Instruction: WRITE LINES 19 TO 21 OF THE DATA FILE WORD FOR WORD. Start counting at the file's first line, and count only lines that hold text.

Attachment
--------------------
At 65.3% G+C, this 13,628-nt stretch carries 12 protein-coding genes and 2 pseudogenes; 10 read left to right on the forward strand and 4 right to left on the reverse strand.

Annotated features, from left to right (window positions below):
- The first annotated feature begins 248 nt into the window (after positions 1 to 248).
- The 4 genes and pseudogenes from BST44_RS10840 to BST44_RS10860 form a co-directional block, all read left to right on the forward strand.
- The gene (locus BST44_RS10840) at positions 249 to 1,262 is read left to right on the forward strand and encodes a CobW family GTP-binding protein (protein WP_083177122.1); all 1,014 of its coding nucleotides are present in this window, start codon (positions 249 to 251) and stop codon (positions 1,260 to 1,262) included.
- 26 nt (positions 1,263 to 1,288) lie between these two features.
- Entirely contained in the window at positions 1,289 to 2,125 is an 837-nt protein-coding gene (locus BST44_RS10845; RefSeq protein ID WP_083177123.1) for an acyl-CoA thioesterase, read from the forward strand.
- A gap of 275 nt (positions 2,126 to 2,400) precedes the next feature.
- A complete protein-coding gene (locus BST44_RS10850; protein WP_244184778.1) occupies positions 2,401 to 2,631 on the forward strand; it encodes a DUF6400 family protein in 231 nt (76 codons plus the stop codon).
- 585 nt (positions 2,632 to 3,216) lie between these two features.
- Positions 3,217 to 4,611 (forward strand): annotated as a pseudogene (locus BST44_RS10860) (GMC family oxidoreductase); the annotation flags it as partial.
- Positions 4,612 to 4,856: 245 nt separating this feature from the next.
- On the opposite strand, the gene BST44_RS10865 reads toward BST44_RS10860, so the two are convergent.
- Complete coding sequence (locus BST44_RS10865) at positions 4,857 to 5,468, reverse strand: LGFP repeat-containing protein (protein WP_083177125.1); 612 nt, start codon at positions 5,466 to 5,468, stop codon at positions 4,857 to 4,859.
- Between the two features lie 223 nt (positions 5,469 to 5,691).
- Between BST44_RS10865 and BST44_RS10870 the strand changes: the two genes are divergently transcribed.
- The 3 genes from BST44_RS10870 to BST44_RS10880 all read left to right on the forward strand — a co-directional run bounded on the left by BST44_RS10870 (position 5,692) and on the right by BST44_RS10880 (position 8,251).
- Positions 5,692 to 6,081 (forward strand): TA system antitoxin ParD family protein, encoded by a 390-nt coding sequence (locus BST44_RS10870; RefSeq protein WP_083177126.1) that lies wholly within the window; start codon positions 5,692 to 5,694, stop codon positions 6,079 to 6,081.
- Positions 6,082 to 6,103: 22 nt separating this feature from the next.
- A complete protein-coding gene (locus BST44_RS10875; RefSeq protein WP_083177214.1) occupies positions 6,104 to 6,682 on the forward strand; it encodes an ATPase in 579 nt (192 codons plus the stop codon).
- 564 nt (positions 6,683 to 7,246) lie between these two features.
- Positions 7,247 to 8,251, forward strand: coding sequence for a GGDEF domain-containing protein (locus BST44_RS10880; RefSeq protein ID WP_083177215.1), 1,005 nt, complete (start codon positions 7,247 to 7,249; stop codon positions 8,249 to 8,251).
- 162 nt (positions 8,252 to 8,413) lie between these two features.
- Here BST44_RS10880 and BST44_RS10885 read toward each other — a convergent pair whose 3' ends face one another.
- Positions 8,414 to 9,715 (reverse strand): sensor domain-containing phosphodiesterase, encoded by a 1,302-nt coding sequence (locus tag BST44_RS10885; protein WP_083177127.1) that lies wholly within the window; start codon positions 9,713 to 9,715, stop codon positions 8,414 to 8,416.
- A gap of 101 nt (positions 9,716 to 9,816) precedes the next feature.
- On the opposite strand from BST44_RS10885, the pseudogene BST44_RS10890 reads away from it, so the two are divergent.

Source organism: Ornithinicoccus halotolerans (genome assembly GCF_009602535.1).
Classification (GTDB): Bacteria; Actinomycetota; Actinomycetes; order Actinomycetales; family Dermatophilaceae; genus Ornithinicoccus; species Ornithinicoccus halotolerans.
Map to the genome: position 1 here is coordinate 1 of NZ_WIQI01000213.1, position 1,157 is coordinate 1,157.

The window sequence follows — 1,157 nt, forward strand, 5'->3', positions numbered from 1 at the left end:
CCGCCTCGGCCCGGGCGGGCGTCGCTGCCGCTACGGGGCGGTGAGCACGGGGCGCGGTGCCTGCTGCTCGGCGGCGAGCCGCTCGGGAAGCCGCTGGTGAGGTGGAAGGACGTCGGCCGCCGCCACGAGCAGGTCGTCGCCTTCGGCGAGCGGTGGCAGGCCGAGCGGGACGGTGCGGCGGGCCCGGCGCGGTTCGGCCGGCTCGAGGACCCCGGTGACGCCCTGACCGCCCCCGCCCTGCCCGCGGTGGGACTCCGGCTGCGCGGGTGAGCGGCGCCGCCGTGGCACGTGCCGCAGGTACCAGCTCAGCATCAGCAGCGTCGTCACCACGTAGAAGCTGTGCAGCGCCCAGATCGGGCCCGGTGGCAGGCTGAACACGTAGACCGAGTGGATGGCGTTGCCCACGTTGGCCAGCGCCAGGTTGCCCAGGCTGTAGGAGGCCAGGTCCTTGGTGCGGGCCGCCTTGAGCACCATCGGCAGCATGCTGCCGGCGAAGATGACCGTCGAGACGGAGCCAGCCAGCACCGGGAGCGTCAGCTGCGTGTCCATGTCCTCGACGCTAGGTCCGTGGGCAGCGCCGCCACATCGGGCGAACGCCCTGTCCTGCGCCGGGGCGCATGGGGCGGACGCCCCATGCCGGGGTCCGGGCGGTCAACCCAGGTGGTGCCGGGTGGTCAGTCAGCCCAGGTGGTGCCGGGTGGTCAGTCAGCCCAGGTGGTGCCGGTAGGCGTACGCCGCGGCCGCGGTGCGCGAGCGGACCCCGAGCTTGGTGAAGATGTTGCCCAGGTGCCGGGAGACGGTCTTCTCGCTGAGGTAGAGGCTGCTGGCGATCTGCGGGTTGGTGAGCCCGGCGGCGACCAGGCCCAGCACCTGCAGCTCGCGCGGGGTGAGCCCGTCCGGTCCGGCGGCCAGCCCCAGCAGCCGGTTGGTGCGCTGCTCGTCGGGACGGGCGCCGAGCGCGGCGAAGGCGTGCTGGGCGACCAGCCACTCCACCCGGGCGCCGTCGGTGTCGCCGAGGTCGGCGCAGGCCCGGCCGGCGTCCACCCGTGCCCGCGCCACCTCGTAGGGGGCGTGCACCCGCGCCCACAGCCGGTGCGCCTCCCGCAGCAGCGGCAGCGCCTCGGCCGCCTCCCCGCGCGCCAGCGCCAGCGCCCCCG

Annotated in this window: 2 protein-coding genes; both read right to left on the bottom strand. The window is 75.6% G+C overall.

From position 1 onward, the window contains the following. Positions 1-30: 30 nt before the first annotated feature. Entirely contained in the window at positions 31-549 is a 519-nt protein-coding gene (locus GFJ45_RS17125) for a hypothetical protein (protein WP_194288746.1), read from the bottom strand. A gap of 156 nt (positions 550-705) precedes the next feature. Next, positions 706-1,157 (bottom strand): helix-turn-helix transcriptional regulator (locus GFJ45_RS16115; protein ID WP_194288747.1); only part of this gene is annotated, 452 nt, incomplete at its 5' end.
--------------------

- Positions 6,082 to 6,103: 22 nt separating this feature from the next.
- A complete protein-coding gene (locus BST44_RS10875; RefSeq protein WP_083177214.1) occupies positions 6,104 to 6,682 on the forward strand; it encodes an ATPase in 579 nt (192 codons plus the stop codon).
- 564 nt (positions 6,683 to 7,246) lie between these two features.